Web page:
Shortly before Argentine prosecutor Alberto Nisman was found dead with a bullet in his head, he accused Argentina's president, Cristina Fernandez, and others in her government of covering up what he said was Iran's involvement in the 1994 bombing of a Jewish community center.
Nisman claimed that those involved in the cover-up included Foreign Minister Hector Timerman — a particularly sensitive accusation not only because of his position but because of his background.
Timerman is Jewish and one of the founders of the human rights group Americas Watch, one of several precursors to Human Rights Watch. He became active in human rights after his father, Jacobo Timerman, was seized by Argentina's military dictatorship in 1977. After his release, Jacobo Timerman achieved international renown with his book detailing the government's abuses, Prisoner Without A Name, Cell Without A Number.
In an exclusive interview Friday with NPR's Lourdes Garcia-Navarro, Timerman said that he had attempted to help find those involved in the 1994 bombing that killed 85 people and remains unsolved, not cover up for those responsible.
"I can tell you we have done everything possible, the president and myself, to help the judge to bring justice to the victims of the attack on the Jewish center," Timerman told NPR. "I have enough evidence to show the accusation [against me] was false, or was wrong at least."
Nisman accused Timerman of carrying out secret diplomacy with Iran that was intended to shield Iran from being implicated in the attack. According to Nisman, Timerman tried to get Interpol notices canceled for five Iranians who were wanted for questioning.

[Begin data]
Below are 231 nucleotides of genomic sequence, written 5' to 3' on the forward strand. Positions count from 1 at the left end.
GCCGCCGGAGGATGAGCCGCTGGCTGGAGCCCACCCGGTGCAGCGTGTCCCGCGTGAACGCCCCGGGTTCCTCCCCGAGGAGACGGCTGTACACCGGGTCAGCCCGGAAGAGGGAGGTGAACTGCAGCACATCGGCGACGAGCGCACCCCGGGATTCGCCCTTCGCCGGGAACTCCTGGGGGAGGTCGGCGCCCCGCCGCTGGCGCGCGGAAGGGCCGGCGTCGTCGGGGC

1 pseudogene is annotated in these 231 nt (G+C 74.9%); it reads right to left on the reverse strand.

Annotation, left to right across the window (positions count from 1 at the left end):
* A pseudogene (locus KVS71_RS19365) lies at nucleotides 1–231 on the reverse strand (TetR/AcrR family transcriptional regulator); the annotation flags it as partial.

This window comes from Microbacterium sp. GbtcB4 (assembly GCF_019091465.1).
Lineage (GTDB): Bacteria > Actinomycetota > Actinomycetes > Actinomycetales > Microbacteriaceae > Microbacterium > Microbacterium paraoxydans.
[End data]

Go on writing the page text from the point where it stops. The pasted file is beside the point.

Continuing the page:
"He was accusing me of something that I was not able by law to commit, to withdraw the orders of arrest of the Iranian suspects of putting the bomb in the Jewish center," Timerman said. "That is impossible because by law only the judge can do that."
In Nisman's account, Argentina was negotiating to get Iranian oil in exchange for Argentine wheat, and as part of the deal Iran would not be implicated in the attack. But in the interview, Timerman said this was not plausible.
"Everybody who knows something about the oil business knows that Argentina cannot use Iranian oil, because it is a very heavy oil and we cannot process such a heavy oil," he said.
Asked why he was talking to the Iranians, Timerman said he was attempting to get them to cooperate with Argentina's investigation in the bombing.
"There is a law in Iran that forbids [the extradition of] Iranian citizens," Timerman said. "And there is a law in Argentina that forbids judging someone in absentia. ... So the only way to move forward was to sign an agreement with Iran to allow the judge of Argentina to go to Tehran to interrogate the suspects."